proceeding similarly with limits of integration changed, usual length of arc calculation shows.

$$ s = 8 a \sin^2 (t/4) $$

The sign of curvature is always positive for hump downwards configuration. (The sign gets positive for prolate/curtate trochoids only. You can see the cycloid cusp at ground contact becoming smooth with derivatives curving up for these cases).

These are integrated/reckoned from cusp to middle. Since you say "upto a constant length" you understand the datum points. I.e., if $\gamma$ is involute of $ \epsilon $ , then $ \epsilon $ is one among a parallel set of evolute curves of constant normal distance separation along $n$.(Bertrand curve here, Bertrand surfaces if in 3-D equidistant normals.)

The first question you have yourself answered. Note that it is a property of any involute/evolute pair and is not peculiar to the cycloids.

The second question about hint is straight-forward when the natural/intrinsic equations of $ \gamma, \epsilon $ are seen together:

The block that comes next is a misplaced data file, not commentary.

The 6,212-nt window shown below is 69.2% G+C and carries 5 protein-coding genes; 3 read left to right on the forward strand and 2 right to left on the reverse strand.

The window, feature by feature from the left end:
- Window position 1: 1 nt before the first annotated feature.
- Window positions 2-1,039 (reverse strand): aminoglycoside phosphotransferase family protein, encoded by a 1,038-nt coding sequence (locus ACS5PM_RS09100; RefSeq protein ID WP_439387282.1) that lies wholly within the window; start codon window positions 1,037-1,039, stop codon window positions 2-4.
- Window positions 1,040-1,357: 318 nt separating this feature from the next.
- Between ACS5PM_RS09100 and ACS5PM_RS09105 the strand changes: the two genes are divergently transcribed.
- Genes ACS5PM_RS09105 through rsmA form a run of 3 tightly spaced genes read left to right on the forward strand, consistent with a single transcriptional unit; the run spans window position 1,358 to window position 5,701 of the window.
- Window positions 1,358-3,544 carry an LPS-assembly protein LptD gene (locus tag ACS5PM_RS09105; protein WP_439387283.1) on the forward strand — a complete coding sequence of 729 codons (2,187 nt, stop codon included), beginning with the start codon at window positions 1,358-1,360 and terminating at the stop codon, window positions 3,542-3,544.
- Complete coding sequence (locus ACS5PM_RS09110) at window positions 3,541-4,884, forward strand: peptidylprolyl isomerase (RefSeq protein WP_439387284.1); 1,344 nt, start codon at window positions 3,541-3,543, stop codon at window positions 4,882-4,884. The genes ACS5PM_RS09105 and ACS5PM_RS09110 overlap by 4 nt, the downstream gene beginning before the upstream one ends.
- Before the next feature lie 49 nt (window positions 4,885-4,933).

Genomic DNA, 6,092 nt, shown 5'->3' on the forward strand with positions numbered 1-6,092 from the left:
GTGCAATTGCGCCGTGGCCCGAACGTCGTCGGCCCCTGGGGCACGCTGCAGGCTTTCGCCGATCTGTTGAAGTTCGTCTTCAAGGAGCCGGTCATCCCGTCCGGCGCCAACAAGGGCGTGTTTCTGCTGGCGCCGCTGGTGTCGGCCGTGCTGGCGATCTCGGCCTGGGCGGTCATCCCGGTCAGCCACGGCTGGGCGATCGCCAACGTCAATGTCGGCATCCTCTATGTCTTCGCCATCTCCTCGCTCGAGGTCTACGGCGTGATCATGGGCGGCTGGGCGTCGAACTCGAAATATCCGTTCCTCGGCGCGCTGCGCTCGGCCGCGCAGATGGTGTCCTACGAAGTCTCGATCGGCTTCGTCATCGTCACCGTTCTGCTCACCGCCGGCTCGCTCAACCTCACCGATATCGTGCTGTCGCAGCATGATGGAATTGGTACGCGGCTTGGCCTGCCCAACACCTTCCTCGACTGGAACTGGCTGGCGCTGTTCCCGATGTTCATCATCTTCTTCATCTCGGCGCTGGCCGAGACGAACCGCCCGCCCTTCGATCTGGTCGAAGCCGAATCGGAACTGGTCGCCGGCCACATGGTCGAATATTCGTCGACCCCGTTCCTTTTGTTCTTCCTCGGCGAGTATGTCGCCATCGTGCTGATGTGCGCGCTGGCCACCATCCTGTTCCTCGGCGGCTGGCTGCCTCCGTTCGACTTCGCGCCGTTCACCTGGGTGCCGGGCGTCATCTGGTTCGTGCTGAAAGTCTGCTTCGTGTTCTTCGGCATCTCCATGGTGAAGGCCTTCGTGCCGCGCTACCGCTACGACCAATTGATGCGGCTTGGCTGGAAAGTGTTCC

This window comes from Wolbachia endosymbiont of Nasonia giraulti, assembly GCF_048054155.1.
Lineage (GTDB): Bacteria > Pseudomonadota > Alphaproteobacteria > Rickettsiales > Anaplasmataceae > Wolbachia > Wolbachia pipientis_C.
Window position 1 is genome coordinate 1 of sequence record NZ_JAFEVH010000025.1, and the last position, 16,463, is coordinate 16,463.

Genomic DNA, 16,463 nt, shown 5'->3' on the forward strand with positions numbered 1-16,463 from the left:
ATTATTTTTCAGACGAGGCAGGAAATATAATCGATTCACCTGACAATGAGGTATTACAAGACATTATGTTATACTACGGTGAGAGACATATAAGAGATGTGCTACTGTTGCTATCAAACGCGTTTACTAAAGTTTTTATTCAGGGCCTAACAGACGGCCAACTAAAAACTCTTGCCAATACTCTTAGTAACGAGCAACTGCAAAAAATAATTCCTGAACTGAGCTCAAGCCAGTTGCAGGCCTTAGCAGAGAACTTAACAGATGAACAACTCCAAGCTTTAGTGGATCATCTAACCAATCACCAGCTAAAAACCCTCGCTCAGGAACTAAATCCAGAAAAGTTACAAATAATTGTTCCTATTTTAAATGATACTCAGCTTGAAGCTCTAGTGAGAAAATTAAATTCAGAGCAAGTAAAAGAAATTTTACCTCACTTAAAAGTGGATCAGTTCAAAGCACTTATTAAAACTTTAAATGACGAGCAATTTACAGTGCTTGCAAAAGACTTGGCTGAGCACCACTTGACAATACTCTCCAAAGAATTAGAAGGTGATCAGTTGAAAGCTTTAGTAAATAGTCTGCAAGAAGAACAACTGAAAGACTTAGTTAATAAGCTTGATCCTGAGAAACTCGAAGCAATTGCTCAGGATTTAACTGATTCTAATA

$$ s_{\gamma}=R_{\gamma} \tag{1} $$ $$ s_{\epsilon}=R_{\gamma} ; s_{\gamma}=R_{\epsilon} ; \tag{2} $$ $$ s_{\epsilon}=R_{\epsilon} \tag{3} $$

( In natural equation we have these geometric quantities conserved by isometry, as products of same first fundamental form in two dimensions.)

It is seen that the two are identical except for Euclidean rotations and displacements...( A fact that could be generalized to hypo/hyper cycloids from its natural equation).


It is seen that $ t_1 \rightarrow t + \pi $ and euclidean motion (translation) , $x_1 \rightarrow x + \pi$ , $ y_1 \rightarrow y -2a, $ we reach to the second cycloid $ \gamma \rightarrow \epsilon. $

(Another fact not directly related is that the normal is bisected by x-axis.)